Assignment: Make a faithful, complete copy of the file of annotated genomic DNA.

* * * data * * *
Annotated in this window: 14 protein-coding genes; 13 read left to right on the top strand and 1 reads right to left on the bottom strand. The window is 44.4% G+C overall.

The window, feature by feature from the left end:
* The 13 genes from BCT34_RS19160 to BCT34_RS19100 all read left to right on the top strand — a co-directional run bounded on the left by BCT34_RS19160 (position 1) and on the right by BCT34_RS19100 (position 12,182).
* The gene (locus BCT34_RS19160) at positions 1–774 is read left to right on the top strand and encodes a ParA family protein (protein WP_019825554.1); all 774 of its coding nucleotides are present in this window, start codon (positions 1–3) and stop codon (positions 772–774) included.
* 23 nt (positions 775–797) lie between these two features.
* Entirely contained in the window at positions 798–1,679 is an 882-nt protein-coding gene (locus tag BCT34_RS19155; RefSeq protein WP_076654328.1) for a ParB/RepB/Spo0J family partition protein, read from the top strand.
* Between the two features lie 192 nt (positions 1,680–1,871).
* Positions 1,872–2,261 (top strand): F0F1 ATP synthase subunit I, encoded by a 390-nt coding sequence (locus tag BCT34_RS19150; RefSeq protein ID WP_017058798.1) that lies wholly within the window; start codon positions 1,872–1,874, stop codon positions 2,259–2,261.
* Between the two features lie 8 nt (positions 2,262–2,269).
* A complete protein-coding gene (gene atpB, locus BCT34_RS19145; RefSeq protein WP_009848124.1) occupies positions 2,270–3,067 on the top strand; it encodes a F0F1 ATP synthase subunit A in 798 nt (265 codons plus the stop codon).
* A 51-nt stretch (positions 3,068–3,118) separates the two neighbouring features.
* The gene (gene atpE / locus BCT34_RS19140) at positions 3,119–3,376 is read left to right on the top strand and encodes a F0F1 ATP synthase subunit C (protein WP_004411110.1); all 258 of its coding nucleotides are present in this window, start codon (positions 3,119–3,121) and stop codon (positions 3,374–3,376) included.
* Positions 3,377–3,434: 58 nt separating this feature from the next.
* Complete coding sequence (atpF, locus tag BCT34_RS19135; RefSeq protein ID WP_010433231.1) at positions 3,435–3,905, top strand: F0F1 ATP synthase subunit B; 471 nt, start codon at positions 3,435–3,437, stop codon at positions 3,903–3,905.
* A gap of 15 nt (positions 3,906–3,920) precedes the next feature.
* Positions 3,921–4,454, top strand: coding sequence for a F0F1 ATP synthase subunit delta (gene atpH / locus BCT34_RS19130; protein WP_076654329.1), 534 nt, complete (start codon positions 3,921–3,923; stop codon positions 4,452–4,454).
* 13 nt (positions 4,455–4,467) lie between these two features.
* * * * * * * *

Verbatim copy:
Annotated in this window: 14 protein-coding genes; 13 read left to right on the top strand and 1 reads right to left on the bottom strand. The window is 44.4% G+C overall.

The window, feature by feature from the left end:
* The 13 genes from BCT34_RS19160 to BCT34_RS19100 all read left to right on the top strand — a co-directional run bounded on the left by BCT34_RS19160 (position 1) and on the right by BCT34_RS19100 (position 12,182).
* The gene (locus BCT34_RS19160) at positions 1–774 is read left to right on the top strand and encodes a ParA family protein (protein WP_019825554.1); all 774 of its coding nucleotides are present in this window, start codon (positions 1–3) and stop codon (positions 772–774) included.
* 23 nt (positions 775–797) lie between these two features.
* Entirely contained in the window at positions 798–1,679 is an 882-nt protein-coding gene (locus tag BCT34_RS19155; RefSeq protein WP_076654328.1) for a ParB/RepB/Spo0J family partition protein, read from the top strand.
* Between the two features lie 192 nt (positions 1,680–1,871).
* Positions 1,872–2,261 (top strand): F0F1 ATP synthase subunit I, encoded by a 390-nt coding sequence (locus tag BCT34_RS19150; RefSeq protein ID WP_017058798.1) that lies wholly within the window; start codon positions 1,872–1,874, stop codon positions 2,259–2,261.
* Between the two features lie 8 nt (positions 2,262–2,269).
* A complete protein-coding gene (gene atpB, locus BCT34_RS19145; RefSeq protein WP_009848124.1) occupies positions 2,270–3,067 on the top strand; it encodes a F0F1 ATP synthase subunit A in 798 nt (265 codons plus the stop codon).
* A 51-nt stretch (positions 3,068–3,118) separates the two neighbouring features.
* The gene (gene atpE / locus BCT34_RS19140) at positions 3,119–3,376 is read left to right on the top strand and encodes a F0F1 ATP synthase subunit C (protein WP_004411110.1); all 258 of its coding nucleotides are present in this window, start codon (positions 3,119–3,121) and stop codon (positions 3,374–3,376) included.
* Positions 3,377–3,434: 58 nt separating this feature from the next.
* Complete coding sequence (atpF, locus tag BCT34_RS19135; RefSeq protein ID WP_010433231.1) at positions 3,435–3,905, top strand: F0F1 ATP synthase subunit B; 471 nt, start codon at positions 3,435–3,437, stop codon at positions 3,903–3,905.
* A gap of 15 nt (positions 3,906–3,920) precedes the next feature.
* Positions 3,921–4,454, top strand: coding sequence for a F0F1 ATP synthase subunit delta (gene atpH / locus BCT34_RS19130; protein WP_076654329.1), 534 nt, complete (start codon positions 3,921–3,923; stop codon positions 4,452–4,454).
* 13 nt (positions 4,455–4,467) lie between these two features.